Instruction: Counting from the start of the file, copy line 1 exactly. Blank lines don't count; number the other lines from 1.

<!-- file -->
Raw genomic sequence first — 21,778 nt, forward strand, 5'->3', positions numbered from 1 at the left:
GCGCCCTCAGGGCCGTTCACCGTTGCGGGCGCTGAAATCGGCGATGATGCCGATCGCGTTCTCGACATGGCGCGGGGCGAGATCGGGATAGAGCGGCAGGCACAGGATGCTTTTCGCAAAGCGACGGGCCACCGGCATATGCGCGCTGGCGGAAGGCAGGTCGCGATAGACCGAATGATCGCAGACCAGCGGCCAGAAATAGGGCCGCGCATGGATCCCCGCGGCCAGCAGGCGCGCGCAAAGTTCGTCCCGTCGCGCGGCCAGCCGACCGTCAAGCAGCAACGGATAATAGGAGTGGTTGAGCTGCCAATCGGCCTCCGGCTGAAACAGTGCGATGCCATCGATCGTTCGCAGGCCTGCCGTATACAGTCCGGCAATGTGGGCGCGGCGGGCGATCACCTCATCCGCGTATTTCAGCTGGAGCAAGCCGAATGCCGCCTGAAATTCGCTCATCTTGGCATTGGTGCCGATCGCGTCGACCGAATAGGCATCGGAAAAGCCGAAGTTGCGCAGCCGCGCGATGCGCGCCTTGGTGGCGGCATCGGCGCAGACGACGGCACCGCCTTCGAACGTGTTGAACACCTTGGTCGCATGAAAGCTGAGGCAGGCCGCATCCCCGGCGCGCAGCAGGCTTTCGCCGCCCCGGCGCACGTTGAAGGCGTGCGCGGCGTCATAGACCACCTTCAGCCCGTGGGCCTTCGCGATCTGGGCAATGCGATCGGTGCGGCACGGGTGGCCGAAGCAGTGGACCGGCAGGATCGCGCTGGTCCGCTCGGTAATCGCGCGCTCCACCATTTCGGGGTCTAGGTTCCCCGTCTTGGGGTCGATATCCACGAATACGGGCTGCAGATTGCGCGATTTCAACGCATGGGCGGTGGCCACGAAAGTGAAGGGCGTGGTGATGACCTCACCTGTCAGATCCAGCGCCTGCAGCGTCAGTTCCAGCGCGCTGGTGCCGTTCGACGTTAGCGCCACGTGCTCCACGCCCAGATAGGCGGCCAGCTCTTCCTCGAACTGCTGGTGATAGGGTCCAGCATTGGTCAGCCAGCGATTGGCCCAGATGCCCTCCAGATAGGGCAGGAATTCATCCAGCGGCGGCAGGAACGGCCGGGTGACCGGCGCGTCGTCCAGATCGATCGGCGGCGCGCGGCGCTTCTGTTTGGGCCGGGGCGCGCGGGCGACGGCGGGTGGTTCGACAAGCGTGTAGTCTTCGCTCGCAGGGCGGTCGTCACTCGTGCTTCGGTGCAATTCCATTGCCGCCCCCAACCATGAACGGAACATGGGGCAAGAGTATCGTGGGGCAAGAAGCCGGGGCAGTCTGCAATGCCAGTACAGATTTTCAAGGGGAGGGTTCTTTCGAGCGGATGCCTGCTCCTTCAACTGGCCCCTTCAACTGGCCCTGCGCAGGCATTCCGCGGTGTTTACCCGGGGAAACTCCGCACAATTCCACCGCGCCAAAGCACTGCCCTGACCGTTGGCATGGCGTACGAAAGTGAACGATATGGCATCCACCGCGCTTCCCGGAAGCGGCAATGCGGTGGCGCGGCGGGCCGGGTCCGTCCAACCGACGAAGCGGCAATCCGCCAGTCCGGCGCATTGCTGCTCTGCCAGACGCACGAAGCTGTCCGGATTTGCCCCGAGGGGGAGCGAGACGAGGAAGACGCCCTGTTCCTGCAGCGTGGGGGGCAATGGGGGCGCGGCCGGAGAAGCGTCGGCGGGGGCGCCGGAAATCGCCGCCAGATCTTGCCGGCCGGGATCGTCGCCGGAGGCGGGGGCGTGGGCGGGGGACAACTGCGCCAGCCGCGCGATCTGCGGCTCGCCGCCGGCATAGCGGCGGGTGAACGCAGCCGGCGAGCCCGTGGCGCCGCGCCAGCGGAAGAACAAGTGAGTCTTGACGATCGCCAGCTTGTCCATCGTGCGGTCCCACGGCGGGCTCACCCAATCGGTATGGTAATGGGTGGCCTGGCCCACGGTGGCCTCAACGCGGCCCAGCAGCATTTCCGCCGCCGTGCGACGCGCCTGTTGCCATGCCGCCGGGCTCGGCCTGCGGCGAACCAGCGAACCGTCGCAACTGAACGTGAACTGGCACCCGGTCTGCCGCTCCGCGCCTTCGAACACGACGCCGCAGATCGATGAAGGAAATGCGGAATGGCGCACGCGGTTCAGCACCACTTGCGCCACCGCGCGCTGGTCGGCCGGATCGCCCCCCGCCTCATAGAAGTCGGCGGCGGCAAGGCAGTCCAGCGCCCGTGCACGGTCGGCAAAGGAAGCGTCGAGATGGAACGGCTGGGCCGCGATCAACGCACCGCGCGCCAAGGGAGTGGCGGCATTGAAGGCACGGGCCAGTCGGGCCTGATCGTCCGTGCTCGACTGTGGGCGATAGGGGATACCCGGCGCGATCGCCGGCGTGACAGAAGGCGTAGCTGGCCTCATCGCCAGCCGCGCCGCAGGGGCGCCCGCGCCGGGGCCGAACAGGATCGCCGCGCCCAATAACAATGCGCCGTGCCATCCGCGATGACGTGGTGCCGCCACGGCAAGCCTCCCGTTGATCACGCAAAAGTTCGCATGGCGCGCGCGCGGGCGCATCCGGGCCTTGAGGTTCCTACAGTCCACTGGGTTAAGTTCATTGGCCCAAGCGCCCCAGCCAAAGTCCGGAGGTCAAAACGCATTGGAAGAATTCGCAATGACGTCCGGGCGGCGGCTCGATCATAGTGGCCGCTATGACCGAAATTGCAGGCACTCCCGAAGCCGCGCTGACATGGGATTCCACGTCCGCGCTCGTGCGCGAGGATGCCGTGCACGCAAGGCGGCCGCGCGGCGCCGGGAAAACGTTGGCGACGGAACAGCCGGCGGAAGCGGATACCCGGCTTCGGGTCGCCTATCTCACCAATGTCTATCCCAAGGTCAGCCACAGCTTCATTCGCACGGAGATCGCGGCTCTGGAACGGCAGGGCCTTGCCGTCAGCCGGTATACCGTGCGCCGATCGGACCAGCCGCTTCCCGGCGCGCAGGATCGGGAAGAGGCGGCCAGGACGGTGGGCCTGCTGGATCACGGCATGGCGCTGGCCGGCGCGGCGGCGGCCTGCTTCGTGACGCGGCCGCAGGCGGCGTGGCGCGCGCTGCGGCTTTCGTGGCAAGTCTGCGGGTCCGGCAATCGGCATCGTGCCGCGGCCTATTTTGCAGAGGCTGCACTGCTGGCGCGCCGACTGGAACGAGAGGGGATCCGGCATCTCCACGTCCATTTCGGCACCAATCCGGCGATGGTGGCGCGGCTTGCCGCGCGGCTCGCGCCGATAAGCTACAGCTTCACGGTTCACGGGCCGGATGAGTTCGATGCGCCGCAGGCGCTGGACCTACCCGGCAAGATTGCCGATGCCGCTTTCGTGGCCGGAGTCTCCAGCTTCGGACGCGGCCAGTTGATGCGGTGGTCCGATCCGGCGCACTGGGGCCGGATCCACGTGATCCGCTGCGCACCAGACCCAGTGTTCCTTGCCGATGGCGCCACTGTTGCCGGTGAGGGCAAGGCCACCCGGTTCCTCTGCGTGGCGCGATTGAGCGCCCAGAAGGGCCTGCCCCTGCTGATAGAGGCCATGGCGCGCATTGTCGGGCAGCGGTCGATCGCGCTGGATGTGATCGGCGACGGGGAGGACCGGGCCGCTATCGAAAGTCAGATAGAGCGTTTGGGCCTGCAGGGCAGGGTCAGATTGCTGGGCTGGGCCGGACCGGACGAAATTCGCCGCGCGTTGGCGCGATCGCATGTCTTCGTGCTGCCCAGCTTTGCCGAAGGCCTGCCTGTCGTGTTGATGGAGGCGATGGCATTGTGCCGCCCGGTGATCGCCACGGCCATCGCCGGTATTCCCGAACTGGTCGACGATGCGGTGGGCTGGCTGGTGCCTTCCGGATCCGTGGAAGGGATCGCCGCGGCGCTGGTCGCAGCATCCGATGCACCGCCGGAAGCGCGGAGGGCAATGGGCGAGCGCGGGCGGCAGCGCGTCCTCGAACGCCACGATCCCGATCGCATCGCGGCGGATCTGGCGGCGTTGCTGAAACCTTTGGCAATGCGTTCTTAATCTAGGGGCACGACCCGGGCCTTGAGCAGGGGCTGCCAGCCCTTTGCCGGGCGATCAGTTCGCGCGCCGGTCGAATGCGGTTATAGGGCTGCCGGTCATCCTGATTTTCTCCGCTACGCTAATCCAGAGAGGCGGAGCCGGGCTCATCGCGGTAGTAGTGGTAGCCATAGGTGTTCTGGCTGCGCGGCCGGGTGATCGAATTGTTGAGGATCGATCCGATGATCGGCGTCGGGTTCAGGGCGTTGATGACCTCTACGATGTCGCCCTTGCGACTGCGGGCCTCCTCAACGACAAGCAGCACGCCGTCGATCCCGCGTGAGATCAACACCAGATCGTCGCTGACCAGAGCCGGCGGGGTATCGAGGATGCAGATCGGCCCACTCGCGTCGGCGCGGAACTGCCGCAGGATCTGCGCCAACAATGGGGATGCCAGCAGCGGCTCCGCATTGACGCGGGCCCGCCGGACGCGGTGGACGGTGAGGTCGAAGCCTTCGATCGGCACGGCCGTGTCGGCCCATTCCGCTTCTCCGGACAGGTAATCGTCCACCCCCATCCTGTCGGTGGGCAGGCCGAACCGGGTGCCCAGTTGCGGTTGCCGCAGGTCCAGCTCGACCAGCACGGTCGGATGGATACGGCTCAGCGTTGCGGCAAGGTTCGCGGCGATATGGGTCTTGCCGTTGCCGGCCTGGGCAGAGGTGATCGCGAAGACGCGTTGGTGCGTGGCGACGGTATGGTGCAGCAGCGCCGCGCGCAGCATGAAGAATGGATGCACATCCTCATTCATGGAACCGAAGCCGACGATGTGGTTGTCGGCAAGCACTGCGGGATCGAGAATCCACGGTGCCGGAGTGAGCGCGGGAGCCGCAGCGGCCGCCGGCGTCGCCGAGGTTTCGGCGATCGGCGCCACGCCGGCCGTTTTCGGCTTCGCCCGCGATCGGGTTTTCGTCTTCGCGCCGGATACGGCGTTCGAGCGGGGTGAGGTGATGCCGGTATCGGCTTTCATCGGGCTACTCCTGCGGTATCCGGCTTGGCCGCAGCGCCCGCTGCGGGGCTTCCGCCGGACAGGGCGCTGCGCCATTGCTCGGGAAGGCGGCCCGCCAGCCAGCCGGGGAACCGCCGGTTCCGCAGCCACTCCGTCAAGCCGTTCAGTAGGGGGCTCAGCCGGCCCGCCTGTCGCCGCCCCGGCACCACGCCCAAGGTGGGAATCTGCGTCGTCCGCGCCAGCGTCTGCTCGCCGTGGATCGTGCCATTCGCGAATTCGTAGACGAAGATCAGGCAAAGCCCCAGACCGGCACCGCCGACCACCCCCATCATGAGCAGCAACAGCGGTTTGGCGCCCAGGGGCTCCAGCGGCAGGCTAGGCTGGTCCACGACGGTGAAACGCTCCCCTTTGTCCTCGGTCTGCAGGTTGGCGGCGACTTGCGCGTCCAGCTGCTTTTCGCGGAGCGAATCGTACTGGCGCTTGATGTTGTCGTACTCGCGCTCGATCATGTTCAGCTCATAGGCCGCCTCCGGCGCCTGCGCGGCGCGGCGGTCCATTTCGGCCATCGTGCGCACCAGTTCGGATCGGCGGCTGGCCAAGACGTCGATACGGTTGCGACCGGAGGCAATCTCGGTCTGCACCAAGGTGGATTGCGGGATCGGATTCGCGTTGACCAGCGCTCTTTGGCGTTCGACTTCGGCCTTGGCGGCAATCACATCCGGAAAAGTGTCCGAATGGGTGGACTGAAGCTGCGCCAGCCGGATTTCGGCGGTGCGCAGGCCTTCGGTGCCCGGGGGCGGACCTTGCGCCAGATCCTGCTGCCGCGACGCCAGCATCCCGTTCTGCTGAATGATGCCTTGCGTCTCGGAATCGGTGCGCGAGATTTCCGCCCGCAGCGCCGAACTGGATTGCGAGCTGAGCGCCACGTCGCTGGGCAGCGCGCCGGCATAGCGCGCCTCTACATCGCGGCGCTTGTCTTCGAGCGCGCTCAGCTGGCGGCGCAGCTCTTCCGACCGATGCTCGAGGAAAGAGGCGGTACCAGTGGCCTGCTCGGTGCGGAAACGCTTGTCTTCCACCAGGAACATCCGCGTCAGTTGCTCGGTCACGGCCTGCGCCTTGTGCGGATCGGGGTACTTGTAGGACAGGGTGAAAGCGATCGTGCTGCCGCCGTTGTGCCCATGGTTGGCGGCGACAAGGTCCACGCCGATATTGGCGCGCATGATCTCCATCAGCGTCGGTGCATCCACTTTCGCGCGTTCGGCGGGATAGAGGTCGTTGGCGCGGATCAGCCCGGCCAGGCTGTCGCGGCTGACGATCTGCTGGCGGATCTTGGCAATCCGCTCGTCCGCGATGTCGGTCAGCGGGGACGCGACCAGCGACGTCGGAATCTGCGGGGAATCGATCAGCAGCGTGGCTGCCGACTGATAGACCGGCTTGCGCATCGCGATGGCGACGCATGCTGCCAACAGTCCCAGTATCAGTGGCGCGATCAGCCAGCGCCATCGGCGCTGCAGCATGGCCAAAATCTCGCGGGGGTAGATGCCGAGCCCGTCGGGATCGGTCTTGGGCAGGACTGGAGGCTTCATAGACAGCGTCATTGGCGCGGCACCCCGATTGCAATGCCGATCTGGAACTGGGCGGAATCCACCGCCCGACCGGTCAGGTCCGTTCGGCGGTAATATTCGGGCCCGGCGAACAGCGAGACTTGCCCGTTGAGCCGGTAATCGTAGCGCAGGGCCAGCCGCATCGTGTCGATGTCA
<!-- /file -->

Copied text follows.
Raw genomic sequence first — 21,778 nt, forward strand, 5'->3', positions numbered from 1 at the left: